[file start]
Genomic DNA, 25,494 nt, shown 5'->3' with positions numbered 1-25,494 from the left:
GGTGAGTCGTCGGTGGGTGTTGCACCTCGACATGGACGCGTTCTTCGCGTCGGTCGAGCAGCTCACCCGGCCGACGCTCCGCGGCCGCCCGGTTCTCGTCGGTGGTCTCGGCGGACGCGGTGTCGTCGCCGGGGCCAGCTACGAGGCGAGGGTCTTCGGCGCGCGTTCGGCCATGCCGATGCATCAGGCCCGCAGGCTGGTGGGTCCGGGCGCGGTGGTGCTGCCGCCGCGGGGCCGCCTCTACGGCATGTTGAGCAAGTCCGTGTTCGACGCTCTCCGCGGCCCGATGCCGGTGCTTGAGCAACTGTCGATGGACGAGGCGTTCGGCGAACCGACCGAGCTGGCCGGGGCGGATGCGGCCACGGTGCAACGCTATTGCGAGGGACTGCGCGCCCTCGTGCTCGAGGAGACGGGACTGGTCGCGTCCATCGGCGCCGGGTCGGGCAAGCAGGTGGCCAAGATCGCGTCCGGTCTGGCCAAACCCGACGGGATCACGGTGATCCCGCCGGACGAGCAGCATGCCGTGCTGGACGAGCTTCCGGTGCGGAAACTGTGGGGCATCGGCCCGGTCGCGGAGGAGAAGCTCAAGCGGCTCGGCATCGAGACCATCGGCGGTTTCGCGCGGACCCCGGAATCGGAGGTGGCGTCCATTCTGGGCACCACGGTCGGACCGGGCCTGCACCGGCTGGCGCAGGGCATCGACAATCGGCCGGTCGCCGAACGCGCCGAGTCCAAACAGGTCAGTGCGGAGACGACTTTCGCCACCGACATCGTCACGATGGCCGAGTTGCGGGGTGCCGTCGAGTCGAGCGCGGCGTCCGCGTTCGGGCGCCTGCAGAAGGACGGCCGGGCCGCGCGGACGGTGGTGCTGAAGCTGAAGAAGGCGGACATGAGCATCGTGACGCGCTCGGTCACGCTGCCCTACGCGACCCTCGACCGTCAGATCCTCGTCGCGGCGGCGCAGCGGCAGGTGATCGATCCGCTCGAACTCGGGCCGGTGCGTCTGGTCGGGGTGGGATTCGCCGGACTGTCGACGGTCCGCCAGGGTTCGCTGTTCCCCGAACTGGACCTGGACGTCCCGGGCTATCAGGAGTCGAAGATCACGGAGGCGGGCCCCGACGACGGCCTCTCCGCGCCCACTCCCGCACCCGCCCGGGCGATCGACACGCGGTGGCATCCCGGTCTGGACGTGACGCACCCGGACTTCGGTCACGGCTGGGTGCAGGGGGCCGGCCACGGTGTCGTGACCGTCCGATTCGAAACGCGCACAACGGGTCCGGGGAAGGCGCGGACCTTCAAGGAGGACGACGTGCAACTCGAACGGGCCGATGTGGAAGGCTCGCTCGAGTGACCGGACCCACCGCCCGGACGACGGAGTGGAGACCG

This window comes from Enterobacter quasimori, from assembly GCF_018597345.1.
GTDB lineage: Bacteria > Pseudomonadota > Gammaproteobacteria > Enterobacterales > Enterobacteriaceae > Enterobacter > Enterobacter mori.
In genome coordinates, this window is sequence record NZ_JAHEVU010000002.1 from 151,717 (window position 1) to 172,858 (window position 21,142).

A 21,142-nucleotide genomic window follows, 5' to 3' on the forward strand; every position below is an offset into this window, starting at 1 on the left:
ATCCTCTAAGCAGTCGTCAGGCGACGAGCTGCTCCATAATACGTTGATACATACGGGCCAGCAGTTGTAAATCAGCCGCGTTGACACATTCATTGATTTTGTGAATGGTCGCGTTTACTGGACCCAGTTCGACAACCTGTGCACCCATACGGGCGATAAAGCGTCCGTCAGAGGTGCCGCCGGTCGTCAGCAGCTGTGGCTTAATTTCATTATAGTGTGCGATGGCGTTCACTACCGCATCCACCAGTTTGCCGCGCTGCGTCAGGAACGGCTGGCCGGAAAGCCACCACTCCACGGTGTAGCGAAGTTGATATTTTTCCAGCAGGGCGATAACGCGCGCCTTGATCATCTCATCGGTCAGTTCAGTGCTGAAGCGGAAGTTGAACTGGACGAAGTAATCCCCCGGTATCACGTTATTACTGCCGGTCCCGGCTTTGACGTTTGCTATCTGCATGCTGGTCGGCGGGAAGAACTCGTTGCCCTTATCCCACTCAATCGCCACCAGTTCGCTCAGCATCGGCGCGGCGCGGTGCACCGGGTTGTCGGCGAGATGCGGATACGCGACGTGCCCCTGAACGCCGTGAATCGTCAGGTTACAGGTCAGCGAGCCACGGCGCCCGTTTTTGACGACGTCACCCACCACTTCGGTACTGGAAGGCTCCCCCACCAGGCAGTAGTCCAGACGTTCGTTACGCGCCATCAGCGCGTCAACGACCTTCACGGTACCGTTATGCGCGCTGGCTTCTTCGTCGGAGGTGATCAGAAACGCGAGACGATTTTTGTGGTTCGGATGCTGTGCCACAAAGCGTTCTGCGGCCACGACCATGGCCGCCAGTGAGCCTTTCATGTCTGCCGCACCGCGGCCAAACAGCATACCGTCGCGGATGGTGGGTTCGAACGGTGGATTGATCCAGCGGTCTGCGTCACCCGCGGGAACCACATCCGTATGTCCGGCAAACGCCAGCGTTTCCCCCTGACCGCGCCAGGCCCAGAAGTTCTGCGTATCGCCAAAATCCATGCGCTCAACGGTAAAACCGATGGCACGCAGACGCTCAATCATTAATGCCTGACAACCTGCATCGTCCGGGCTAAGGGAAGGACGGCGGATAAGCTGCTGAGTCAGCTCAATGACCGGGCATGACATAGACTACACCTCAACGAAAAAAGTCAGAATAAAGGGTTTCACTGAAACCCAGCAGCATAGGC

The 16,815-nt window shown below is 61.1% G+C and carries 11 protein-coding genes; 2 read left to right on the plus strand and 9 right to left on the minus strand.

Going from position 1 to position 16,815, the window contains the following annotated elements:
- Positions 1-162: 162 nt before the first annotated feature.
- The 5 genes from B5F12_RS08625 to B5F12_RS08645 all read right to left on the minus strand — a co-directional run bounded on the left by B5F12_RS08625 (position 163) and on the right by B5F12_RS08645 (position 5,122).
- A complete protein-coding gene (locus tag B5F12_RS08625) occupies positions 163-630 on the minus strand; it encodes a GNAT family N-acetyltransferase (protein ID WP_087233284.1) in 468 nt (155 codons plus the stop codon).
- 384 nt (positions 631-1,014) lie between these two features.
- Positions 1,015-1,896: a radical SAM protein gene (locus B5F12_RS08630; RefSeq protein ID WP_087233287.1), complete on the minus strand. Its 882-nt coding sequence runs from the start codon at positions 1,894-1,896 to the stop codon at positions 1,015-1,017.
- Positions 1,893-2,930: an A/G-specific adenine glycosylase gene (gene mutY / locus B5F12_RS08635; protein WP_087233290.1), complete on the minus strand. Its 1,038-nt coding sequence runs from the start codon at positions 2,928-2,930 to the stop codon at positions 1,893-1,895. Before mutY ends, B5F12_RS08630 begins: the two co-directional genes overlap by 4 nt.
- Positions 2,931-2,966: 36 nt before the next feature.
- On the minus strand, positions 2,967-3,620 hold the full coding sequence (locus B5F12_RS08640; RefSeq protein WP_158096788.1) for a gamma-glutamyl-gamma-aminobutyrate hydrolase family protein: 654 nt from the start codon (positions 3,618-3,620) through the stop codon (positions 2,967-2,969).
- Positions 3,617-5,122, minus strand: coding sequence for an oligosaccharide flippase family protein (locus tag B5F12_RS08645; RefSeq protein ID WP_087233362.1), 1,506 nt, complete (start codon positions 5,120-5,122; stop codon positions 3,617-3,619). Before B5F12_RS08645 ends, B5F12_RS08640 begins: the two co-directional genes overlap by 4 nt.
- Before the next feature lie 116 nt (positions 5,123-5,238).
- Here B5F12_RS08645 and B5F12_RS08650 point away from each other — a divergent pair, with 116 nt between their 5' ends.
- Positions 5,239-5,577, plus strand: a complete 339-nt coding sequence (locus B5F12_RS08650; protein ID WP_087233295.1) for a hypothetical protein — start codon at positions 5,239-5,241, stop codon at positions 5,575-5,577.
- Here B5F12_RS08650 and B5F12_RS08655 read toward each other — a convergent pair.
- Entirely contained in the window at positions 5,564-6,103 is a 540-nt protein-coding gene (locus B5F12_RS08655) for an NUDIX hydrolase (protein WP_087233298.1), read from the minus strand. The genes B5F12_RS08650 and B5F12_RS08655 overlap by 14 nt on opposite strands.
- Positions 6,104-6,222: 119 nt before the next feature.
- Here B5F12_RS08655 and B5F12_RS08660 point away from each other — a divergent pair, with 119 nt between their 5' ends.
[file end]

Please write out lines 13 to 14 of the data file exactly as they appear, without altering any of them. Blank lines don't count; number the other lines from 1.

- 384 nt (positions 631-1,014) lie between these two features.
- Positions 1,015-1,896: a radical SAM protein gene (locus B5F12_RS08630; RefSeq protein ID WP_087233287.1), complete on the minus strand. Its 882-nt coding sequence runs from the start codon at positions 1,894-1,896 to the stop codon at positions 1,015-1,017.